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Guns?

Okay, here is a "Food Fight" one.

Are you for or against the legal ownership of guns...as in currenly legal.  You can get a special licence to carry conceiled, and machine guns if you want.  Or you can own just about anything.

I myself am a gun owner, and would fight tooth and nail to keep that right as I don't want my guns taken away, mainly because my shotgun is a family heirloom, passed down from my grandpa, to my mom, and to me, and has his name enscribed on it, and one day I will pass it down to my son who I hope will pass it on to his children, so on so forth.

Also I think guns help to deter crime, and I am glad to know it is there in case someone is breaking down my door!  I plan to teach my son all about it from an early age so that he knows about it, what it can do, how to use it safely, just like I was taught from an early age.

How do you feel about this?  I don't hunt, nor do I really agree with hunting, but to me guns are for personal protection.  

I don't like 'em.

If anyone must have them, be safe (and for gawds sake, locked up). For me, I just don't like them.

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Yes, I believe in the right to own guns, for ones own protection and hunting, collecting, etc.  Its in the Constitution and should stay there. I do believe there should be some restrictions on what weapons; I really don't think anyone NEEDS to own machine guns, etc.  I also think convicted criminals and sex offenders should be banned from owning, as they are to an extent now.  Also believe in waiting periods, preferrably long enough to do extensive background checks.  And the system for doing those checks needs to be better cross state lines.  It can be easy for a criminal to cross states and buy where he is not in the system.

As a parent, no I don't want guns in my home, and have had serious talks with my father and FIL about keeping them 1. locked, 2. unloaded with ammo stored elsewhere, also locked, and 3.  with trigger locks on.

And frankly, safety courses should be mandatory for all those wishing to own, regardless of age.  I had to take hunter safety as a kid, but an adult does not.  

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I have pretty good collection of guns but they are all collectibles. I don't hunt and I am opposed to the politics of the NRA. Most of my guns are vintage or antique military firearms. Many cannot be fired because they are too old or there is just no ammo available. Those that can be fired get fired about once a year at a target range. Some are WWII and several are 100-150 years old.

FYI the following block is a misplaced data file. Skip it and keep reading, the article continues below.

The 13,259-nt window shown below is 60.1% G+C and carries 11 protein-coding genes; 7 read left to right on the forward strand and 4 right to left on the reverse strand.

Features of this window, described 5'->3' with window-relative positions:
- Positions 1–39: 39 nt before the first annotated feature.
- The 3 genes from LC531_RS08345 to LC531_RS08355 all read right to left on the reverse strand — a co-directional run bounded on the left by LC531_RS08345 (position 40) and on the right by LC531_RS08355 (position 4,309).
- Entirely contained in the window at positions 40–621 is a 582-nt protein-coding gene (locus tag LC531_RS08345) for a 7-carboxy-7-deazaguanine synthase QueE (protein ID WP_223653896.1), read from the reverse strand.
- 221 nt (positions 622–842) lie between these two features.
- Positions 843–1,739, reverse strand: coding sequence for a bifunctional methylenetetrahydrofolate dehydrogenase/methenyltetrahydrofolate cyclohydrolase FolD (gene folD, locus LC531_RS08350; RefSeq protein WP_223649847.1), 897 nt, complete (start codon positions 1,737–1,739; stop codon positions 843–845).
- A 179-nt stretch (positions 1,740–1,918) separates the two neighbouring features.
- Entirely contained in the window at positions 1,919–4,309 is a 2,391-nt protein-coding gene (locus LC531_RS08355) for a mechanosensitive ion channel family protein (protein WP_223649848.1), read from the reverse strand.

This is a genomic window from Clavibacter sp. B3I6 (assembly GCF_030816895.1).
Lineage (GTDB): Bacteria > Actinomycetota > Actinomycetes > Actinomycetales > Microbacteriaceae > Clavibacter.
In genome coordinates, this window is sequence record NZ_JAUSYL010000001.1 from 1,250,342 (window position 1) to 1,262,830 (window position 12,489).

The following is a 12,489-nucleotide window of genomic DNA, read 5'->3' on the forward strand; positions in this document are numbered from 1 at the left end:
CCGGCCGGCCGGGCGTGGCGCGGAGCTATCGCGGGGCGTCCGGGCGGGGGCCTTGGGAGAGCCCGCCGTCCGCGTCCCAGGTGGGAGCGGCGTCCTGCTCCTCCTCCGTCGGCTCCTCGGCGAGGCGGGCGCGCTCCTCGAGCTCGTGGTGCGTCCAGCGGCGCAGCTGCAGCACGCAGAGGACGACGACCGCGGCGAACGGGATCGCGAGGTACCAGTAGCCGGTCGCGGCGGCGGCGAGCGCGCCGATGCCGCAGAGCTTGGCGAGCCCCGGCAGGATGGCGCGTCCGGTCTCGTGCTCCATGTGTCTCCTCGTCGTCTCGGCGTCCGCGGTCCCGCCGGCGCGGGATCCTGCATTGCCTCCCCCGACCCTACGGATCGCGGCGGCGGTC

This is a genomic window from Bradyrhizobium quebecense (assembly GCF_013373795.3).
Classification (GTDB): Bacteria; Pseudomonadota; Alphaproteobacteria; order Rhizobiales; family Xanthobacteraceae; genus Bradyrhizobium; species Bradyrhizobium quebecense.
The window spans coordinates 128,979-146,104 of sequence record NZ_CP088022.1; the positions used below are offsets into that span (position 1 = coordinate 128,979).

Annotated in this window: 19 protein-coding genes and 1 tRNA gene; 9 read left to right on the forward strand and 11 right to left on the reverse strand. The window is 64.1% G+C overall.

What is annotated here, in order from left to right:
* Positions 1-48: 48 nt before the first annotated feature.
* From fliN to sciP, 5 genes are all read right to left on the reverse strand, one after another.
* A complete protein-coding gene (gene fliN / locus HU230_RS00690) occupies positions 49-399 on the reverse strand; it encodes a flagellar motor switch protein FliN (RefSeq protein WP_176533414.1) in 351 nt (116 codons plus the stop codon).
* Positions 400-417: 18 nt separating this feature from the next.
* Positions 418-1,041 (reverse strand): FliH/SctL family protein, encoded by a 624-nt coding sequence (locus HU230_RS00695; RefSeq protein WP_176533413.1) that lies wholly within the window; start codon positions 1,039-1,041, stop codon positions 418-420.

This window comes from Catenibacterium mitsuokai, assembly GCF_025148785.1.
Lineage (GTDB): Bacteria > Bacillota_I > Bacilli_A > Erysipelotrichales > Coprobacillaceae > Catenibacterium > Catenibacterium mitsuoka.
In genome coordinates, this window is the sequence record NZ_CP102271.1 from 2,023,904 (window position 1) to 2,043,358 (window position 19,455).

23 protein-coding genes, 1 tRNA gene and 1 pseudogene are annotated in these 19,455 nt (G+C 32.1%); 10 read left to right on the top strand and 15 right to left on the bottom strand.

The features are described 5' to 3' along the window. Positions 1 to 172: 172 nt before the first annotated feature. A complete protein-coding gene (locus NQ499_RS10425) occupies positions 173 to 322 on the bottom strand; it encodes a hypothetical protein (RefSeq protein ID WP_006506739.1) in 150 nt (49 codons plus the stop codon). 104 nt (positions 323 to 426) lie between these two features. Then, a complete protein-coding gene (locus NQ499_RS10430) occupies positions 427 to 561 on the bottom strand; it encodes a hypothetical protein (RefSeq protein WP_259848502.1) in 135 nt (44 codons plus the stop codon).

I think war is the ultimate failure of mankind. When I pull out my type 38 Arisaka Japanese rifle to show people it allows me to educate them on the atrocities and crimes against humanity that occurred during that Japanese invasion of China - the rape of Nanking. When showing my Australian Enfield No. 1 SMLE, I tell people of the futility of Gallipoli and the great loss of ANZAC soldiers (Australian and New Zealand Army Corps).

I believe gun ownership should require certain safeguard. If you want to own guns be willing to go through the background check and registration. I have an FFL3 license (collector of curios and relics).

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I agree with you SnowQueen but when it comes down to it, I'm almost positive I wouldn't be able to shoot an intruder or even the evil groundhogs who get into our garden from time to time.  (Yes, they're evil!  Twice now, even though we have a fenced in garden the evil groundhogs found a way in and ate every single green and yellow beans that I'd been eagerly awaiting for). 

I'd like to be able to carry a concealed weapon for protection in the outside  world since I've had a few horrible assaults while out there but once again, I'm still pretty durn positive I wouldn't be able to point a gun at a living anything and take a life, or possibly disable them for life. 

I sincerely believe that that realm for killing just isn't in me anymore.

Peace, love and understanding.

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I could definitely shoot an intruder.

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Yeah.  Me, too.  People give their consent to be shot when then break into your house.  It's totally vegan.

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I'm not a fan. Yes, there are some people who are highly responsible gun owners, but for every so many people who would never raise a firearm against another person, you get a couple of crazies who show off, or practice poor safety, or don't lock them up properly, or are just plain dangerous.

I've never understood the rationale: okay, you're sensible and you lock your gun away from your kids. Someone breaks into your house, you can't get to your safe in time. Useless. Plus of course defensive weapons are frequently turned on their owners, and actually having a weapon on you makes YOU seem more dangerous to any intruder or person challenging you. They may react accordingly.

Or you shoot someone who breaks into your house. Then what? No matter how people shrug and say they could do it, I'm pretty sure that would screw you up for quite some time. Can't really take the moral high ground when you shoot a teenager who broke in on a dare. I think guns tend to offer a false sense of security: that said, I'm British so my mentality tends towards, "Oh, those Americans and their guns!" ;)